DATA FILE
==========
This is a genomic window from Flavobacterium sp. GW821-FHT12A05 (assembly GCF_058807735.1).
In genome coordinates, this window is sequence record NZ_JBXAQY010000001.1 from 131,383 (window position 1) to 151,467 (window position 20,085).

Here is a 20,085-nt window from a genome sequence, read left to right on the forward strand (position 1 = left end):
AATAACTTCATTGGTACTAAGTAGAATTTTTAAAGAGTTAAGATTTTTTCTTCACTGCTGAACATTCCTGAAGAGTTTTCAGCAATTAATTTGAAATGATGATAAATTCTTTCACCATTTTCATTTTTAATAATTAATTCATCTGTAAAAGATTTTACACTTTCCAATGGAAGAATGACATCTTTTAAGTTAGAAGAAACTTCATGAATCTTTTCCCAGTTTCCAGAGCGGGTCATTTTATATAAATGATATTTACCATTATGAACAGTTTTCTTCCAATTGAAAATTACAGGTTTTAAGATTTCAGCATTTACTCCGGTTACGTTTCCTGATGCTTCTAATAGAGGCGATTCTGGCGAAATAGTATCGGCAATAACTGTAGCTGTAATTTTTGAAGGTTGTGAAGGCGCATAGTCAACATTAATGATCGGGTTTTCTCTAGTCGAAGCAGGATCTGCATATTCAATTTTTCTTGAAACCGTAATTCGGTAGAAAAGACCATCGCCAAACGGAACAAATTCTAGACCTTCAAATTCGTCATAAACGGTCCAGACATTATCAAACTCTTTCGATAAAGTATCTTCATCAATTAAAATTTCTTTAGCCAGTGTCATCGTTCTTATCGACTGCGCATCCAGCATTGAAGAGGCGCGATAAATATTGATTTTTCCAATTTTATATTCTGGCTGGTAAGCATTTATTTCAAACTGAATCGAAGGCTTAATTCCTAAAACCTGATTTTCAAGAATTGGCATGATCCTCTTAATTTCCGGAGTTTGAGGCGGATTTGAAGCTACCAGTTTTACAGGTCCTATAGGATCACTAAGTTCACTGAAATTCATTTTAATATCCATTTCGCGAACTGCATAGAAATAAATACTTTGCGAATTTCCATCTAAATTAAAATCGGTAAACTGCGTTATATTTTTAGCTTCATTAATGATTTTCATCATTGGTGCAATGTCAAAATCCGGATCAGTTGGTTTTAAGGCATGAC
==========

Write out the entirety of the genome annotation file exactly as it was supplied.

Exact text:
This is a genomic window from Flavobacterium sp. GW821-FHT12A05 (assembly GCF_058807735.1).
In genome coordinates, this window is sequence record NZ_JBXAQY010000001.1 from 131,383 (window position 1) to 151,467 (window position 20,085).

Here is a 20,085-nt window from a genome sequence, read left to right on the forward strand (position 1 = left end):
AATAACTTCATTGGTACTAAGTAGAATTTTTAAAGAGTTAAGATTTTTTCTTCACTGCTGAACATTCCTGAAGAGTTTTCAGCAATTAATTTGAAATGATGATAAATTCTTTCACCATTTTCATTTTTAATAATTAATTCATCTGTAAAAGATTTTACACTTTCCAATGGAAGAATGACATCTTTTAAGTTAGAAGAAACTTCATGAATCTTTTCCCAGTTTCCAGAGCGGGTCATTTTATATAAATGATATTTACCATTATGAACAGTTTTCTTCCAATTGAAAATTACAGGTTTTAAGATTTCAGCATTTACTCCGGTTACGTTTCCTGATGCTTCTAATAGAGGCGATTCTGGCGAAATAGTATCGGCAATAACTGTAGCTGTAATTTTTGAAGGTTGTGAAGGCGCATAGTCAACATTAATGATCGGGTTTTCTCTAGTCGAAGCAGGATCTGCATATTCAATTTTTCTTGAAACCGTAATTCGGTAGAAAAGACCATCGCCAAACGGAACAAATTCTAGACCTTCAAATTCGTCATAAACGGTCCAGACATTATCAAACTCTTTCGATAAAGTATCTTCATCAATTAAAATTTCTTTAGCCAGTGTCATCGTTCTTATCGACTGCGCATCCAGCATTGAAGAGGCGCGATAAATATTGATTTTTCCAATTTTATATTCTGGCTGGTAAGCATTTATTTCAAACTGAATCGAAGGCTTAATTCCTAAAACCTGATTTTCAAGAATTGGCATGATCCTCTTAATTTCCGGAGTTTGAGGCGGATTTGAAGCTACCAGTTTTACAGGTCCTATAGGATCACTAAGTTCACTGAAATTCATTTTAATATCCATTTCGCGAACTGCATAGAAATAAATACTTTGCGAATTTCCATCTAAATTAAAATCGGTAAACTGCGTTATATTTTTAGCTTCATTAATGATTTTCATCATTGGTGCAATGTCAAAATCCGGATCAGTTGGTTTTAAGGCATGAC